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Safeway to Sell World’s First Fair Trade Certified Seafood, Improve Communities at the Same Time

Last week, Safeway and Fair Trade USA announced a partnership to launch Fair Trade Certified™ seafood into the North American market. The program addresses both social and environmental responsibility in fishing communities across the globe. In March, Safeway will debut the world’s first Fair Trade fish – wild-capture tuna from small-scale fishermen in Indonesia – in its Northern California, Portland and Seattle Division stores. As additional supply becomes available, the tuna will be introduced in other operating areas.

After years of research and consultation with leading industry experts and nonprofits around the world, Fair Trade USA in October expanded the number of Fair Trade Certified products available by launching the Fair Trade Fisheries program. Its goal is to build resilient livelihoods in impoverished coastal communities, improve working and living conditions, increase supply and demand for responsibly sourced seafood, and enhance environmental stewardship.

“Fair Trade’s holistic approach has an important role to play in sustaining healthy fishing communities and oceans for generations to come,” said Maya Spaull, Director of New Category Innovation at Fair Trade USA, “and we’re thrilled that Safeway shoppers will be the first to help create lasting change through their everyday seafood purchases.”

Similar to other well-known Fair Trade Certified products, such as coffee, tea, cocoa, flowers, produce and apparel, the Fisheries program requires fishermen to source and trade according to rigorous, independently audited standards. The standards are designed to protect human rights, prevent forced and child labor, establish safe working conditions, regulate work hours and benefits, and enable responsible resource management. The fishing industry is notorious for labor abuse, which makes these standards especially important.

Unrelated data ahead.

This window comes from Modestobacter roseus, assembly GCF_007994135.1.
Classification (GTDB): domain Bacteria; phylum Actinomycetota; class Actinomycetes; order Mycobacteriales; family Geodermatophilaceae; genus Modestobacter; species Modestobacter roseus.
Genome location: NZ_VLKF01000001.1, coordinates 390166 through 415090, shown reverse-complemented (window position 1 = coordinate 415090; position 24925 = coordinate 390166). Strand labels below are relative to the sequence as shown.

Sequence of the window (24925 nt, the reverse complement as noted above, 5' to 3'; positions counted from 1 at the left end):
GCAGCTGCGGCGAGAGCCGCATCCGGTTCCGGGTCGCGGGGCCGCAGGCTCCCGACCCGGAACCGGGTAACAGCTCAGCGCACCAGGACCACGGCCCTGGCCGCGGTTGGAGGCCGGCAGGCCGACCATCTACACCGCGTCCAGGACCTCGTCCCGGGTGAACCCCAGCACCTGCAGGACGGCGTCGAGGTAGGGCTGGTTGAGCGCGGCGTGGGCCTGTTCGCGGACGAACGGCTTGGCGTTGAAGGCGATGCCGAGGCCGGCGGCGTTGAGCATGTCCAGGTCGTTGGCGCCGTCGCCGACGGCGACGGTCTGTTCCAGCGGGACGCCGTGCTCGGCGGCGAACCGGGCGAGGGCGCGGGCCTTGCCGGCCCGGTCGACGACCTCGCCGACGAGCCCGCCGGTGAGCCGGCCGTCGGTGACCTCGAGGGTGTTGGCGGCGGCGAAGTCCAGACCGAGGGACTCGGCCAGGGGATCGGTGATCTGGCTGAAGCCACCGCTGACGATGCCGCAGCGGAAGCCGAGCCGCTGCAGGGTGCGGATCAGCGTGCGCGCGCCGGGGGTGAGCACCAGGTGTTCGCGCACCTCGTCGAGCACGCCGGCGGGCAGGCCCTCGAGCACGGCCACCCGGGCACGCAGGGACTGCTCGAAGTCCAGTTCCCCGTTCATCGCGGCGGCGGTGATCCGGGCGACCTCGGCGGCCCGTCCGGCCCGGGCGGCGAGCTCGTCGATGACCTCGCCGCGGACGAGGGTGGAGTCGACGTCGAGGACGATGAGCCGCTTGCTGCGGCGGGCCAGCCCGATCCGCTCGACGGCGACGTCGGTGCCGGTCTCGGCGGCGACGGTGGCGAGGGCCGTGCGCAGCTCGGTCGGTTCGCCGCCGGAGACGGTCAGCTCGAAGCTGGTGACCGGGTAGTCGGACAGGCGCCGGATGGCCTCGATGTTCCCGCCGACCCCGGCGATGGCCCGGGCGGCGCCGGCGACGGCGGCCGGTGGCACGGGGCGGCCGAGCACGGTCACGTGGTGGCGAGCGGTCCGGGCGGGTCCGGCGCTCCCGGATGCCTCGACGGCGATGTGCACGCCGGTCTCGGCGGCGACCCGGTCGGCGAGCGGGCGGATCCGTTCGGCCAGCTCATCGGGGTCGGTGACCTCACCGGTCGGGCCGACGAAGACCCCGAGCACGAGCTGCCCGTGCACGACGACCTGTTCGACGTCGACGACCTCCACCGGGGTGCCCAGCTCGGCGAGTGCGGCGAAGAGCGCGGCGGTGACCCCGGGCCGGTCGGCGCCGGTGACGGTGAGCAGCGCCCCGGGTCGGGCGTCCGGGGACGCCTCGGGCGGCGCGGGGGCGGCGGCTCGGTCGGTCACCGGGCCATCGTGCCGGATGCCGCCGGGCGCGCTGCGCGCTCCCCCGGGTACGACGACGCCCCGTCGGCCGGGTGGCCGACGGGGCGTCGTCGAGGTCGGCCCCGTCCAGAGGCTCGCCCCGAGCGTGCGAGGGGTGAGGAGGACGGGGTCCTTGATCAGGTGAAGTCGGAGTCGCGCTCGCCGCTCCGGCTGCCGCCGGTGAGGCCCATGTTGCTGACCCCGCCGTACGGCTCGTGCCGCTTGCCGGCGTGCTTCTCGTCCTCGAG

In addition to improving labor conditions, Fair Trade is also helping to foster community collaboration among isolated groups of fishermen. For every Fair Trade Certified tuna sold, fisherman receive an additional Community Development Premium—10 percent of the dock-side price—which they can collectively invest in community projects such as education and healthcare.

The first certified tuna products, imported by Anova Food LLC and packed under the Natural Blue brand, will come from four associations representing 120 small-scale fishermen in the Indonesian Maluku island chain. The fishermen use single-hook handlines attached to handmade kites to locate and catch large, adult yellowfin tuna from their small boats. They say they plan to use part of their first Fair Trade Community Development Premiums to purchase compasses to help them navigate their way home through thick fog.

“Safeway recognizes its responsibility to help protect our oceans in an effort to maintain the availability of seafood for future generations and the health of our planet,” said Buster Houston, Group Director of Seafood at Albertsons Safeway, “and this unique offering, beginning with frozen tuna steaks and burgers has the added benefit of being a Fair Trade Certified product.”

Along with Whole Foods, Trader Joe’s and Walmart, which have also made improvements to their seafood sourcing by launching private-label, sustainable canned tuna products, Safeway says it is on track to achieve its goal of sourcing responsibly caught or farmed fresh and frozen seafood by the end of 2015.

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